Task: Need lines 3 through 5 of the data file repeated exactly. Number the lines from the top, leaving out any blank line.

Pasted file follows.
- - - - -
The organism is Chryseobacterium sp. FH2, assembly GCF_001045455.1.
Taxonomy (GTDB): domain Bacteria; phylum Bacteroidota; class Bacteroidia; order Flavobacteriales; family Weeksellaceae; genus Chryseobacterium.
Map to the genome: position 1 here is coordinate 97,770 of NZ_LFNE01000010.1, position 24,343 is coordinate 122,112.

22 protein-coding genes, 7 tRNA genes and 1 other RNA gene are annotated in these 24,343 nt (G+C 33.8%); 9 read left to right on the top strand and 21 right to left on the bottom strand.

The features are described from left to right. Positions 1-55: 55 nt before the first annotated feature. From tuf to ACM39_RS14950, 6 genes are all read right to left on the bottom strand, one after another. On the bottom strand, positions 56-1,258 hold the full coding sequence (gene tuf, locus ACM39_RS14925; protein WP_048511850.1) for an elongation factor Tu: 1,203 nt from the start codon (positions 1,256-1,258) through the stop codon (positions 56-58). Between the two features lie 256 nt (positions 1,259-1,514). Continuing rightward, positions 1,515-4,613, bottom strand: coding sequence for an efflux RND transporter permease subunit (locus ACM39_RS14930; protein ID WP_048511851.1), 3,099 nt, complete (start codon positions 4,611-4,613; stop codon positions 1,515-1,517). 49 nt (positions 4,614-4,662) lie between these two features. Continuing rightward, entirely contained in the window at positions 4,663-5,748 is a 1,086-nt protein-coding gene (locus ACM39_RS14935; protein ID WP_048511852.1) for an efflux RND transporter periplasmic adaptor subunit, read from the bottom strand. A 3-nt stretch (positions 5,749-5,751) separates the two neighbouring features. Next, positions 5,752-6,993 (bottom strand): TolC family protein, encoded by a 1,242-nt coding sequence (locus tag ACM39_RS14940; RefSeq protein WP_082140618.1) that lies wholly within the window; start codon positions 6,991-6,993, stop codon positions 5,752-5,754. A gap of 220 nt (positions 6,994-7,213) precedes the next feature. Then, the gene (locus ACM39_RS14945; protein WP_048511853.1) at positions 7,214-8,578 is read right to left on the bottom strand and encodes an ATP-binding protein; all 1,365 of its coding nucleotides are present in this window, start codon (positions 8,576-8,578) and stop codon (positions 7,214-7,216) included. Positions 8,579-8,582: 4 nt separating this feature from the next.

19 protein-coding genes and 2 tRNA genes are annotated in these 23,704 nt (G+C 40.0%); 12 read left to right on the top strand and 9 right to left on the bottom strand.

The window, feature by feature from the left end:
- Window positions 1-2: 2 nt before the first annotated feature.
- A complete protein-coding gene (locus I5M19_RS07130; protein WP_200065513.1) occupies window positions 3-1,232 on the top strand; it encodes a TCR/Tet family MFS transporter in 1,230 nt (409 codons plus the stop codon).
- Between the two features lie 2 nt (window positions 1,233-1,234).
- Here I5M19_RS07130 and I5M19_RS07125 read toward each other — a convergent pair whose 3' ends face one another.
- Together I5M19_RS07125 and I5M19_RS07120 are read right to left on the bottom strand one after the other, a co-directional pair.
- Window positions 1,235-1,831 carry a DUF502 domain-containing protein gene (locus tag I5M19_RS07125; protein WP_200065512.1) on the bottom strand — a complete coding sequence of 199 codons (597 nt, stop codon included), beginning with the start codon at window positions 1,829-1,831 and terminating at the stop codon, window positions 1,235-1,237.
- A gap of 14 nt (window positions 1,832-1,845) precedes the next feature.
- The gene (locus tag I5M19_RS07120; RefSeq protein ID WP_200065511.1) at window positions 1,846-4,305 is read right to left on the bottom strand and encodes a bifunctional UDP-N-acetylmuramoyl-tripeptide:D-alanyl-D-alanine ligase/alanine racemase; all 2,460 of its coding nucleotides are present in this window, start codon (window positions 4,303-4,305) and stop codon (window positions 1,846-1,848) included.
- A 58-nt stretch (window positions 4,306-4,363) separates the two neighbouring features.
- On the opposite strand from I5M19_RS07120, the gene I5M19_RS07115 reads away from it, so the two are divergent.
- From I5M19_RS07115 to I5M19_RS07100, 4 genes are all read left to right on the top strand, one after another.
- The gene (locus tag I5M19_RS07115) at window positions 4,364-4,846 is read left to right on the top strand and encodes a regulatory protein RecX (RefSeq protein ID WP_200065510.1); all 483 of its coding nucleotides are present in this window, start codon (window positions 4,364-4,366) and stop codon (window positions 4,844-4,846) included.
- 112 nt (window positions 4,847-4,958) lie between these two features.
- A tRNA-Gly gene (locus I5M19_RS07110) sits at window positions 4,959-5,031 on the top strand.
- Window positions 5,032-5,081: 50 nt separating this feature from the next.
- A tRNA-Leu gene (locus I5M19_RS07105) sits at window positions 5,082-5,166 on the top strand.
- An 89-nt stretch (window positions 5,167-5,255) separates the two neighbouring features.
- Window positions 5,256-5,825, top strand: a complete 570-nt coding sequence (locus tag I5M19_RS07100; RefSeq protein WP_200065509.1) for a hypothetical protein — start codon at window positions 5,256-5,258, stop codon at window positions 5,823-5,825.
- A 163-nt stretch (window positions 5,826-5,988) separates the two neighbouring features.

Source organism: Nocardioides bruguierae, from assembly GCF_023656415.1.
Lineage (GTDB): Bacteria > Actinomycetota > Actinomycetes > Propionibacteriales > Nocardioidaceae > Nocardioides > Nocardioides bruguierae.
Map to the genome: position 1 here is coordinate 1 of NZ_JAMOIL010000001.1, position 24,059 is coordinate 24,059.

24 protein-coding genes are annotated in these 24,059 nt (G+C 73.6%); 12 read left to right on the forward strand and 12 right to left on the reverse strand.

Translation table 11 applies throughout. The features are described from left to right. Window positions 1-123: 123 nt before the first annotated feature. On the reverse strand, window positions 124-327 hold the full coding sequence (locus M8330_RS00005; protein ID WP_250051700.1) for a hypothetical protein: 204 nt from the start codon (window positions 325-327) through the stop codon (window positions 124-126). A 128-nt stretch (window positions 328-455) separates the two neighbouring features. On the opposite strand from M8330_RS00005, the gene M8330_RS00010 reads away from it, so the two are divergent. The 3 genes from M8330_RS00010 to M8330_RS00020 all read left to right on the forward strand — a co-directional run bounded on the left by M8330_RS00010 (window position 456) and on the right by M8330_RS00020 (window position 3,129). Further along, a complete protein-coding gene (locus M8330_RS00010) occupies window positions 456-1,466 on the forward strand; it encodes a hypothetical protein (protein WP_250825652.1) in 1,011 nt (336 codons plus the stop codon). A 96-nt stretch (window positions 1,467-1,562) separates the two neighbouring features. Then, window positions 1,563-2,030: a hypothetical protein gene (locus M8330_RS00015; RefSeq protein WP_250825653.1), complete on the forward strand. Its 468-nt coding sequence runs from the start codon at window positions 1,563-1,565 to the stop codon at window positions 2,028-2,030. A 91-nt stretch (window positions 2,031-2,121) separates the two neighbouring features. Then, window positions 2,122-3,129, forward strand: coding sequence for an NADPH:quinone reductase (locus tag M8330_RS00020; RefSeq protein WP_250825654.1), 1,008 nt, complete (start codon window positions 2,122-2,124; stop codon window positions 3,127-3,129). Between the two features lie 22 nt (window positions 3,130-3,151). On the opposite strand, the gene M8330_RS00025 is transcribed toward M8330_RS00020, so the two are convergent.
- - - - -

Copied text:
Map to the genome: position 1 here is coordinate 97,770 of NZ_LFNE01000010.1, position 24,343 is coordinate 122,112.

22 protein-coding genes, 7 tRNA genes and 1 other RNA gene are annotated in these 24,343 nt (G+C 33.8%); 9 read left to right on the top strand and 21 right to left on the bottom strand.

The features are described from left to right. Positions 1-55: 55 nt before the first annotated feature. From tuf to ACM39_RS14950, 6 genes are all read right to left on the bottom strand, one after another. On the bottom strand, positions 56-1,258 hold the full coding sequence (gene tuf, locus ACM39_RS14925; protein WP_048511850.1) for an elongation factor Tu: 1,203 nt from the start codon (positions 1,256-1,258) through the stop codon (positions 56-58). Between the two features lie 256 nt (positions 1,259-1,514). Continuing rightward, positions 1,515-4,613, bottom strand: coding sequence for an efflux RND transporter permease subunit (locus ACM39_RS14930; protein ID WP_048511851.1), 3,099 nt, complete (start codon positions 4,611-4,613; stop codon positions 1,515-1,517). 49 nt (positions 4,614-4,662) lie between these two features. Continuing rightward, entirely contained in the window at positions 4,663-5,748 is a 1,086-nt protein-coding gene (locus ACM39_RS14935; protein ID WP_048511852.1) for an efflux RND transporter periplasmic adaptor subunit, read from the bottom strand. A 3-nt stretch (positions 5,749-5,751) separates the two neighbouring features. Next, positions 5,752-6,993 (bottom strand): TolC family protein, encoded by a 1,242-nt coding sequence (locus tag ACM39_RS14940; RefSeq protein WP_082140618.1) that lies wholly within the window; start codon positions 6,991-6,993, stop codon positions 5,752-5,754. A gap of 220 nt (positions 6,994-7,213) precedes the next feature. Then, the gene (locus ACM39_RS14945; protein WP_048511853.1) at positions 7,214-8,578 is read right to left on the bottom strand and encodes an ATP-binding protein; all 1,365 of its coding nucleotides are present in this window, start codon (positions 8,576-8,578) and stop codon (positions 7,214-7,216) included. Positions 8,579-8,582: 4 nt separating this feature from the next.